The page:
Virtual reality is an artificial environment that is created with software and presented to the user in such a way that the user suspends belief and accepts it as a real environment.
It is a simulation that is computer-generated, of a three-dimensional image or environment that can be interacted with in a seemingly real or physical way by a person using special electronic equipment, such as a helmet with a screen inside or gloves fitted with sensors.
This reminds me of a hit American-Australian action film, The Matrix, written and directed by The Wachowski Brothers in 1999.
Starring Keanu Reeves, Laurence Fishburne and other characters, the movie depicts a future life in which reality, as perceived by most humans, is actually a simulated reality called “The Matrix.” A real human seats on a technological device, like a chair, and with connections, finds himself (becoming a Matrix) executing a command among humans in another environment. The Matrix are created by sentient machines to subdue the human population, while their bodies’ heat and electrical activity are used as an energy source.[quote font_size=”22″ font_style=”italic” align=”right” bgcolor=”#” color=”#” bcolor=”#” arrow=”yes”]“Everything that we know about our reality comes by way of our senses. In other words, our entire experience of reality is simply a combination of sensory information and our brains sense-making mechanisms for that information. It stands to reason then, that if you can present your senses with made-up information, your perception of reality would also change in response to it.”[/quote]
While human bodies do not undergo heat and electrical activity as energy source today, the future portrayed in “The Matrix” is what we see today in Virtual reality.
Virtual reality, as the term is, can be understood for both ‘virtual’ and ‘reality.’ Virtual means near and reality is what we experience as human beings. So the term ‘virtual reality’ basically means ‘near-reality’. This could, of course, mean anything but it usually refers to a specific type of reality emulation.
Like the Virtual Reality Society (VRS) puts it: “Everything that we know about our reality comes by way of our senses. In other words, our entire experience of reality is simply a combination of sensory information and our brains sense-making mechanisms for that information. It stands to reason then, that if you can present your senses with made-up information, your perception of reality would also change in response to it. You would be presented with a version of reality that isn’t really there, but from your perspective it would be perceived as real. Something we would refer to as a virtual reality.”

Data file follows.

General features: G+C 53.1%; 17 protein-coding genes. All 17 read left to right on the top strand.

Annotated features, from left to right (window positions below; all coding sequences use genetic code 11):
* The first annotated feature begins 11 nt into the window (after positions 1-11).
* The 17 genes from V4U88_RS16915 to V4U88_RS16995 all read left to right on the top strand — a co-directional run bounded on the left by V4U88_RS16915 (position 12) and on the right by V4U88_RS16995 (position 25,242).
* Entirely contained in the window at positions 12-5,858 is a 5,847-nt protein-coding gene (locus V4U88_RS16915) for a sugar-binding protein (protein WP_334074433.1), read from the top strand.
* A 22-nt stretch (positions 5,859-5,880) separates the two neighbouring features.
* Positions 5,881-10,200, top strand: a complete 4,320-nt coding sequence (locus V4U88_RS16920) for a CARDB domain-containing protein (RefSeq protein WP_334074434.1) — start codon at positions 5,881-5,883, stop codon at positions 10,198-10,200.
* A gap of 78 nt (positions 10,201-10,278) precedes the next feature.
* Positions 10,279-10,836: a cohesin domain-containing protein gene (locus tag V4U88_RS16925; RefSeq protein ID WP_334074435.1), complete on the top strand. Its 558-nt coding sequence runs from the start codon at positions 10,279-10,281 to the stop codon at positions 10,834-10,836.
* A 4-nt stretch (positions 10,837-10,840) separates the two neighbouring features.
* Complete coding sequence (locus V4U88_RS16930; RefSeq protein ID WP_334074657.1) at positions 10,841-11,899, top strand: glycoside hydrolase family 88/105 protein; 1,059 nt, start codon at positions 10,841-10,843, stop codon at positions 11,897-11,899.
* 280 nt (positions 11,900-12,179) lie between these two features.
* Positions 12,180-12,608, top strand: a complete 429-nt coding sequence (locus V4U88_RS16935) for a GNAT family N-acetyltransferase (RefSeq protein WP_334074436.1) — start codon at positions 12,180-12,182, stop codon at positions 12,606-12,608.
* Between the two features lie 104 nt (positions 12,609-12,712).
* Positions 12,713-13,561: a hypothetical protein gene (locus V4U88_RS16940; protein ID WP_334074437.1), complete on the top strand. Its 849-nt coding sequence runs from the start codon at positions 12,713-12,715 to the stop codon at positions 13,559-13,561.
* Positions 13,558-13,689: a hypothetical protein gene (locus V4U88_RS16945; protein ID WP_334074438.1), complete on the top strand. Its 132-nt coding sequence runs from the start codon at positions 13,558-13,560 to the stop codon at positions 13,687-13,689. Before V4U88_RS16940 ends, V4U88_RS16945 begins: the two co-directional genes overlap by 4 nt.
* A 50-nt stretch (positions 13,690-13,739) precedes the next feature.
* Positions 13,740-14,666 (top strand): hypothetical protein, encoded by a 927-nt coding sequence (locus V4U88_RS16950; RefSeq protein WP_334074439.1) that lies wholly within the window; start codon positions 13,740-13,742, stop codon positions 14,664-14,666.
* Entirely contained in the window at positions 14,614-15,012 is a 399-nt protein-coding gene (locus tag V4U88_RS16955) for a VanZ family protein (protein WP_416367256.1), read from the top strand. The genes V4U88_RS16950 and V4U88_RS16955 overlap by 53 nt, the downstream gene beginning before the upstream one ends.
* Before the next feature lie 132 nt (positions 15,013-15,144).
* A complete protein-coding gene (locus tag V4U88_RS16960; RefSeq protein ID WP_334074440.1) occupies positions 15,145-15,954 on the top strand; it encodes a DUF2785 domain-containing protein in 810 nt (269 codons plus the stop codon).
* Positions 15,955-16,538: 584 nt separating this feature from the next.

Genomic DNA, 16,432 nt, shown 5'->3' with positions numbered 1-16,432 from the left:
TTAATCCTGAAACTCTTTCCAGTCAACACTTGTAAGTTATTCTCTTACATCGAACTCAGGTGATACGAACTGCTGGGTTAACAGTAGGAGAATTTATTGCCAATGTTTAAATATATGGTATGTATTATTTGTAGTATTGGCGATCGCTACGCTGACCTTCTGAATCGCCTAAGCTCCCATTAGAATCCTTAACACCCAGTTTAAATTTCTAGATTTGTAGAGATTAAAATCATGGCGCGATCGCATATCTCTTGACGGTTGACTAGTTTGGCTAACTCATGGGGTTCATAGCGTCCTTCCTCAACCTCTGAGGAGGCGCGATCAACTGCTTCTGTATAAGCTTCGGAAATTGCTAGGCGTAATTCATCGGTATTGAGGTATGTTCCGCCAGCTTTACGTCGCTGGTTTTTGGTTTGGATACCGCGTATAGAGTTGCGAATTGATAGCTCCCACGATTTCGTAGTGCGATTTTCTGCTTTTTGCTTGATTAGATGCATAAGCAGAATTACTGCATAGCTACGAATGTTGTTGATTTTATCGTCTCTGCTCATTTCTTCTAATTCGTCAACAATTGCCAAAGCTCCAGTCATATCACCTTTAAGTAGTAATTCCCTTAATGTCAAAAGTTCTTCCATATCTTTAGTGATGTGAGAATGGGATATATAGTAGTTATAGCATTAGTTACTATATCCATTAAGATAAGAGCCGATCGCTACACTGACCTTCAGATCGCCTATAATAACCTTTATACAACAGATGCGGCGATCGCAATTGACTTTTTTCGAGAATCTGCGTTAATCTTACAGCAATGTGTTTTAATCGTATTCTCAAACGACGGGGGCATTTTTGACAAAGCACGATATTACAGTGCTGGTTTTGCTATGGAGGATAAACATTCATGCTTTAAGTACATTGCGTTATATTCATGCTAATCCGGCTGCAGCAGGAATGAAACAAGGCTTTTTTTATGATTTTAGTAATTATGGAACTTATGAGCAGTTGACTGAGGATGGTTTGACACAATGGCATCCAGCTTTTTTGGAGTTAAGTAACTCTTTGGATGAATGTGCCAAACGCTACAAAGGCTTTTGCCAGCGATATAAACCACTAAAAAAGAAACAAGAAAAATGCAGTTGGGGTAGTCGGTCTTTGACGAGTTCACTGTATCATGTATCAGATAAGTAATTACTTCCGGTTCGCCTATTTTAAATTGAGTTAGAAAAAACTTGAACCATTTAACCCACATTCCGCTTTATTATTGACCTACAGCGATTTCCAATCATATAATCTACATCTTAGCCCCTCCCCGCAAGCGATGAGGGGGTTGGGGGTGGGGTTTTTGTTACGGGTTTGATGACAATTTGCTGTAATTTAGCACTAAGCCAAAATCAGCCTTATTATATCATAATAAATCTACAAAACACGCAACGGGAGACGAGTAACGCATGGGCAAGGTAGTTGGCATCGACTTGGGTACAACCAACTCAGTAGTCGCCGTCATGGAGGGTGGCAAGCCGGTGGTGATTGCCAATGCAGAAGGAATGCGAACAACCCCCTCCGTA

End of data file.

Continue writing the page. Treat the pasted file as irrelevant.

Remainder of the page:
As such, virtual reality entails presenting our senses with a computer generated virtual environment that we can explore in some fashion.
An implementation of virtual reality manages to get the combination of hardware, software and sensory synchronicity correctly in order to achieve something known as a sense of presence. This is where the subjects really feel like they are present in that environment. It enables a person to view three-dimensional images, and these images appear life-sized to the person.
The images change as the person moves around their environment which corresponds with the change in their field of vision. The aim of this is to combine the person’s head and eye movements with the appropriate response in real time, as the person explores the virtual surroundings. This ensures that the virtual environment is both realistic and enjoyable.
It all looks real to the person, creating a kind of experience in the person, to feel like it is happening real.
The huge question is, what is so important about Virtual Reality?
Like in the Avatar, a 2009 American epic science fiction film directed and produced by James Cameron, we learn about the Avatar program.
With the Avatar program, humans are unable to breathe Pandora’s air (In the film, Pandora is another planet, an earth-like moon). In the film, the Avatar Program enables humans to link with their own avatar, a genetically-bred human-Na’vi hybrid, and function as if they were a Na’vi native (that is, Pandora’s indigenous population). Jake, the main character of the film, is unable to walk because of his spine problem. But in his avatar body, he is able to walk again and breathe the atmosphere in Pandora. I see this film to foreshadow a technology, which at that time was yet to be invented, but has today become a practical reality with the development in virtual reality.
Today, wherever it is too dangerous, expensive or impractical to do something in reality, virtual reality is the answer.
Also, virtual reality is applied more today in games and entertainment. However, the potentials of virtual reality stretches far beyond that. This technology can be used to advance the methods of teaching and training in our schools and training institutes.
From trainee fighter pilots to medical applications trainee surgeons, virtual reality allows us to take virtual risks in order to gain real world experience.
As the cost of virtual reality goes down and it becomes more mainstream, you can expect more serious uses, such as education or productivity applications, to come to the fore. Virtual reality can substantively change the way we interface with our digital technologies, as people have begun to humanize our technology.
Like in the example given earlier of the Matrix, and the Avatar, some movie producers with technology-forecast mind have “prophesied” virtual reality in their movies. Using the movies, they foretell a time when with the aid of computers, humans can engage in activities that are so impossible, or life threatening in the real sense, but would enjoy it virtually with real feelings, in real time and real experience. And with virtual reality today, we can loudly say: the future is here!